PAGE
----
New York (WOMENSENEWS)–Maria Lopez heard catcalls and whistles from police officers. They stopped her, demanded ID and ordered her to a police van. There, they strip-searched her.
One officer “accidentally” brushed against her genitals and breasts while handcuffing her.
Lopez, a 20-year-old transgender woman from Queens, N.Y., was arrested on April 24 for loitering. Since the Sept. 11 attacks four years ago, she said, police have been interpreting the anti-loitering law very broadly. They often profile transgender women as sex workers and target areas such as the Village, where Lopez, an HIV-AIDS educator and activist, was waiting for a bus that April afternoon.
When Lopez, who has had several encounters with police, was booked into Riker’s Island her medical intake examination was done in front of 20 male corrections officers, she said.
None of this, she emphasized, took place on a dark, remote country road. Her harassment by police began on a street in New York’s Greenwich Village “in the middle of the afternoon, in broad daylight, while I was waiting for a bus.”
Lopez related the incident at an Amnesty International-USA press conference in September, when the Washington, D.C.-based human rights group released an 11-page report on police misconduct and abuse against lesbian, gay, bisexual and transgender people. The report included summaries of 23 testimonies from transgender women in New York City who described mistreatment by law enforcement officials.
Lopez–a counselor at People Of Color In Crisis, Inc., which helps homeless and HIV-infected minorities in New York City–said at the press conference she has met other transgender women who have been stopped, searched and detained on phony allegations.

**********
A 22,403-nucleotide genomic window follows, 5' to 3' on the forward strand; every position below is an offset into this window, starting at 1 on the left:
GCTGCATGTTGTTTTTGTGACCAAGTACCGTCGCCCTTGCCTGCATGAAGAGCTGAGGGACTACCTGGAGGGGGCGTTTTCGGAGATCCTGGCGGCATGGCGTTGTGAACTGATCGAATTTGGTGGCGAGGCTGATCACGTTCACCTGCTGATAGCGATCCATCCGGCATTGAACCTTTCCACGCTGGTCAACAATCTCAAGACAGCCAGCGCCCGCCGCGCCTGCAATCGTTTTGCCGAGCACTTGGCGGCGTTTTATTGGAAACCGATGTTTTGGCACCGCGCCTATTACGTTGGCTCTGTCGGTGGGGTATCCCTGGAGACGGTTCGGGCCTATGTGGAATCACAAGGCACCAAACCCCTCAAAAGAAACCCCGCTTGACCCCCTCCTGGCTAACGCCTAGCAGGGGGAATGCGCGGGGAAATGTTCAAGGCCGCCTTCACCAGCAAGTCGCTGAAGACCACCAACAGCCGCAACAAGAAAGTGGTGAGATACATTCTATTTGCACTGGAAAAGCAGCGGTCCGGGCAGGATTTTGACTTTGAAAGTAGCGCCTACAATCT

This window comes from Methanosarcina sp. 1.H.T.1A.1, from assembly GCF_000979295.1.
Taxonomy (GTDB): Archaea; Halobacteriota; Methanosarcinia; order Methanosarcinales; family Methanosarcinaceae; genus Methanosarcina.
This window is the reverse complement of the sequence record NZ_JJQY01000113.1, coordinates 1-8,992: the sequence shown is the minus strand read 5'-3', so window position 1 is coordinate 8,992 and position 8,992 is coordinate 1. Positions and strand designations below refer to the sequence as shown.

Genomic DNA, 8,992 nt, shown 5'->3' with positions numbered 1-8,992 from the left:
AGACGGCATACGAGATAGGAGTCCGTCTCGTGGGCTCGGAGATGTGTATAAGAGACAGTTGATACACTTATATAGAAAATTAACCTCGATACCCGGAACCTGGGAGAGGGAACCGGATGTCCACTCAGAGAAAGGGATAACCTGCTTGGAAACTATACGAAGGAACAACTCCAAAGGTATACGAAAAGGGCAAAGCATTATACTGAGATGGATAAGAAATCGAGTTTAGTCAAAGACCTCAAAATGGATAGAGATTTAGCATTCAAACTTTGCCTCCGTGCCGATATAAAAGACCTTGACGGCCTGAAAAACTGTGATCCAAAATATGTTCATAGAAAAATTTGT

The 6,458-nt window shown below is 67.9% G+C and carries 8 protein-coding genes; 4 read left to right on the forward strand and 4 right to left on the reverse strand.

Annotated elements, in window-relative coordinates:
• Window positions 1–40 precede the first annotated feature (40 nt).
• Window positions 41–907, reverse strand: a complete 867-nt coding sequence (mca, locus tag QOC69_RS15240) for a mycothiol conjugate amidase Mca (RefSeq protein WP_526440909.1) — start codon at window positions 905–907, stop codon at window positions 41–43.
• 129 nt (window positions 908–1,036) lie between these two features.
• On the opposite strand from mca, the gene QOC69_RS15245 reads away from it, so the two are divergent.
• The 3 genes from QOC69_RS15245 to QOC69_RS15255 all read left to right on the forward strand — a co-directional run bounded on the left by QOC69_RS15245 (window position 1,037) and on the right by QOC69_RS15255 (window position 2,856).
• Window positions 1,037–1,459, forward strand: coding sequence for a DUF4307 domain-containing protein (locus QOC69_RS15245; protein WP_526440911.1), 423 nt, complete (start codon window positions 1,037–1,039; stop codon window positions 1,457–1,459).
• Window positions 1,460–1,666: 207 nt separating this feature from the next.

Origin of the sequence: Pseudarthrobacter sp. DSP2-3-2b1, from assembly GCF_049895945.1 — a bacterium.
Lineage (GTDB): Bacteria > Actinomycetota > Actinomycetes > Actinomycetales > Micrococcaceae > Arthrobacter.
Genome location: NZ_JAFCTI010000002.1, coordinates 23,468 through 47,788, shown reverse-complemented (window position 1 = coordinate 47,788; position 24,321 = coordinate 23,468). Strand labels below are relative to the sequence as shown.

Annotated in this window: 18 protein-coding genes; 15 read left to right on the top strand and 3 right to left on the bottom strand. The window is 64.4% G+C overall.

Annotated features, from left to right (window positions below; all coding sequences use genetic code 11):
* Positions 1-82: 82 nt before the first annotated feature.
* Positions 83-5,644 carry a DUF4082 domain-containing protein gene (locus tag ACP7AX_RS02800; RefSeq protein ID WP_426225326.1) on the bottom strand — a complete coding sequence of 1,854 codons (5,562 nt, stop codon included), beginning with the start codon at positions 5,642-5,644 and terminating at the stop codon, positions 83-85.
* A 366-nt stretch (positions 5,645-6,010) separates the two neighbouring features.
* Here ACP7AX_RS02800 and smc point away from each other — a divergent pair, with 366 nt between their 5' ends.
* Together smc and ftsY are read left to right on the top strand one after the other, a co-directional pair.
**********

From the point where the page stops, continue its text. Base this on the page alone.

They were subjected to taunts about their sexuality and their transgender identity. Police threatened some with violence, or even death, she said.
A spokesperson for the New York Police Department said that the department treats all people equally, but could not respond immediately on Wednesday with details on what policies the department has in place or to the Amnesty report. Women’s eNews will update the story if the department replies at a later date.
A Day to End Transgender Violence
Every November, marches, candlelight vigils and other events around the world mark Transgender Remembrance Day aimed at ending the violence against transgender people.
Several transgender-related organizations “black out” their Web sites on that day, which began in response to the killing of Rita Hester on Nov. 28, 1998 in San Francisco, seven weeks after college student Matthew Shepard’s hate-based murder in Wyoming.
The case of Hester’s murder has not been solved, like 92 percent of the 3,068 killings worldwide during the past 30 years based on fear, hatred or bias against transgender people, as reported to Interpol.